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May 14, 2013

Removal of Uterus and Ovaries Does Not Increase Heart Disease Risk in Women

Recent study alleviates worries that hysterectomy and oophorectomy may increase cardiovascular risk.

Hysterectomy, a surgical procedure to remove a woman’s uterus, is one of the most common types of medical procedures performed today. Women may choose to have a hysterectomy to relieve symptoms as they approach menopause or to treat medical conditions like cancer. It’s estimated that one in three women in the United States has a hysterectomy by age 60, many of whom also have their ovaries removed through a procedure called oophorectomy.

In the past, studies have had conflicting findings on the impact of these medical procedures on cardiovascular risk, and experts have long worried that they may accelerate women’s risk for heart disease. Fortunately, a recent study published in the Journal of the American College of Cardiology has helped alleviate these concerns, suggesting that hysterectomies and oophorectomies do not impact women’s cardiovascular risk, after all.

This study used data collected from SWAN—the Study of Women’s Health Across the Nation, which followed thousands of women before, during and after menopause. More than 3,300 women ages 42-52 were enrolled in the study and then followed for about 11 years. Between 1996 and 2008, just over half the women had reached menopause and 183 had undergone either a hysterectomy or a hysterectomy plus oophorectomy. After looking at cardiovascular risk factors like cholesterol and blood pressure, researchers found that a hysterectomy with or without oophorectomy was not strongly associated with risk for heart disease.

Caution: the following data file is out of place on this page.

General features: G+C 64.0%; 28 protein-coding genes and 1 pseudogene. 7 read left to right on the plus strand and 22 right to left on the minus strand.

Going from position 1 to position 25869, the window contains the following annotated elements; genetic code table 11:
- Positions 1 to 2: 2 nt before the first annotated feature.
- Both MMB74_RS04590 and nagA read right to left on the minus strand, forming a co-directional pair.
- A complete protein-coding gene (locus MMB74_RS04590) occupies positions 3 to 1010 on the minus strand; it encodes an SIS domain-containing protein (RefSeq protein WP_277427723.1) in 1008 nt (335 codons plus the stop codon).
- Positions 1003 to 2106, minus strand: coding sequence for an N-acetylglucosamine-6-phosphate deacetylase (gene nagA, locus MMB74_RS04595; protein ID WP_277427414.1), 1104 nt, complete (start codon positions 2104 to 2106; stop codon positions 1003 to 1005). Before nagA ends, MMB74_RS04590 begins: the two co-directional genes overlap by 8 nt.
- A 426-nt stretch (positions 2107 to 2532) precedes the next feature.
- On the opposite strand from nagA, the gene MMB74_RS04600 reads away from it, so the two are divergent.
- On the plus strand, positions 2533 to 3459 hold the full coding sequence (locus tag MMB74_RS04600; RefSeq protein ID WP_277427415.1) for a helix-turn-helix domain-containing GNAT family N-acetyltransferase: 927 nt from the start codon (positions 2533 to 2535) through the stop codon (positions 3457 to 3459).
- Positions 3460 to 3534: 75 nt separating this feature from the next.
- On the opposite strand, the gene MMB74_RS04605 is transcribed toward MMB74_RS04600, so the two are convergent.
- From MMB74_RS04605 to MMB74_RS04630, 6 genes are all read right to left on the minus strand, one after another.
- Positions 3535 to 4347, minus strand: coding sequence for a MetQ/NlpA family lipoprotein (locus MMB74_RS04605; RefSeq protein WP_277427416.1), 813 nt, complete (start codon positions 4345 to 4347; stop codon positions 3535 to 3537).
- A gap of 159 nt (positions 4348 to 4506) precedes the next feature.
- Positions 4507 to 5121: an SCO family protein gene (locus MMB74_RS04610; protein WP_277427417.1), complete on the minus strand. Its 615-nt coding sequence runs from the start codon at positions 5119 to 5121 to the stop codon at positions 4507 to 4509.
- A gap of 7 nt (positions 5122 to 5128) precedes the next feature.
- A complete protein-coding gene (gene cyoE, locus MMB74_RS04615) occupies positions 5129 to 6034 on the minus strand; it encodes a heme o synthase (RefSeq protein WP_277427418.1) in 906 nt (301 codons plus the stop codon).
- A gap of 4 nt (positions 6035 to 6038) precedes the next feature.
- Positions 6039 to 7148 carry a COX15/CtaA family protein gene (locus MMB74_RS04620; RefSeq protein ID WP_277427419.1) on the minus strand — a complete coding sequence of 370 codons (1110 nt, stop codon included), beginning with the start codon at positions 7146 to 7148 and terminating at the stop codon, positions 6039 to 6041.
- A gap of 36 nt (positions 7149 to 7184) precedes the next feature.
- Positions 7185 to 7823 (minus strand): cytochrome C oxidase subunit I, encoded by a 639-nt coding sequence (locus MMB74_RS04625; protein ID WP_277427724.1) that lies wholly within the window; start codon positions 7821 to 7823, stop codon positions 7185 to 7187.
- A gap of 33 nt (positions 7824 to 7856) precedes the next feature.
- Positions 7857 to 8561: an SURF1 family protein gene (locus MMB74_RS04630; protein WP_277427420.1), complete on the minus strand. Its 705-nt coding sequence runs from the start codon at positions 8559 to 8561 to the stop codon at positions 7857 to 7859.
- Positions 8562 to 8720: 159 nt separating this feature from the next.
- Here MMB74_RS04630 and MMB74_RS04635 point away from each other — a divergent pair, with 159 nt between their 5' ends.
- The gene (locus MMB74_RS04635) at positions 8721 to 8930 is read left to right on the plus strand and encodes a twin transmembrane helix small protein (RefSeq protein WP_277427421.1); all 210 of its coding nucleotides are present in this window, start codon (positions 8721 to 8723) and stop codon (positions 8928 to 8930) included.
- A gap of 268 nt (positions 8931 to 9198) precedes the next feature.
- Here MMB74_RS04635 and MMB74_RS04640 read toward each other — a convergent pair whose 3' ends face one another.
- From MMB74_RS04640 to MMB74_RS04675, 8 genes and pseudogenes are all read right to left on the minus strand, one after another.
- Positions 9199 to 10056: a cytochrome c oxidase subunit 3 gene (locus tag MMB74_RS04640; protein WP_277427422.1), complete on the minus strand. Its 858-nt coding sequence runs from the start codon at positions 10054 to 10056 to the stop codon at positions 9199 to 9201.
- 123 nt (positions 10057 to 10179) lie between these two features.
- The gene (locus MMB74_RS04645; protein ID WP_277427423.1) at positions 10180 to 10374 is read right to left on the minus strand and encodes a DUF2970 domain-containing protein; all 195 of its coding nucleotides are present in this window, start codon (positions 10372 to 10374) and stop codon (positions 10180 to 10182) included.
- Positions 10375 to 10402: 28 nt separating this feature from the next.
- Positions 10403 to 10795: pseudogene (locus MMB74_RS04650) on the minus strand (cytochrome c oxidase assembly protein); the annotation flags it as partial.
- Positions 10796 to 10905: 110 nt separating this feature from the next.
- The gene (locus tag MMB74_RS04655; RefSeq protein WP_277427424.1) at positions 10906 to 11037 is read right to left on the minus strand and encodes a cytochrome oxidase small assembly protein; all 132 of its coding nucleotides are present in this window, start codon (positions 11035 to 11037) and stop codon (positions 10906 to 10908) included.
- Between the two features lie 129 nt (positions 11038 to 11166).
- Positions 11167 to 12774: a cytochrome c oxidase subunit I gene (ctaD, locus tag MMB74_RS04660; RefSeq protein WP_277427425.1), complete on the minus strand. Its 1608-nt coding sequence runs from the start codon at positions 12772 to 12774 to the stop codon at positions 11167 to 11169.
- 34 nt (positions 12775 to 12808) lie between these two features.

Although further research is needed to better understand how these medical procedures may impact heart health, findings are promising. Hysterectomies and oophorectomies are extremely common procedures, and they’re often necessary to treat medical conditions in women as they approach and go through menopause. This study should reassure both women and their healthcare providers that these surgeries are generally safe and not likely to increase cardiovascular risk.
Read the full article in the Journal of the American College of Cardiology

Questions for You to Consider

  • What is a hysterectomy?
  • Hysterectomy is a procedure to remove a woman’s uterus. Hysterectomies are very common, and sometimes performed in combination with an oophorectomy (removal of the ovaries). Women typically undergo a hysterectomy to relieve symptoms as they approach menopause or to treat medical conditions, such as cancer or fibroids.
  • Does undergoing a hysterectomy increase risk for heart disease?
  • Some research has suggested that hysterectomies may accelerate women’s risk for heart disease. However, recent studies have shown that this procedure is not associated with increased cardiovascular risk, reassuring women and providers that hysterectomies are generally safe and won’t negatively affect heart health.


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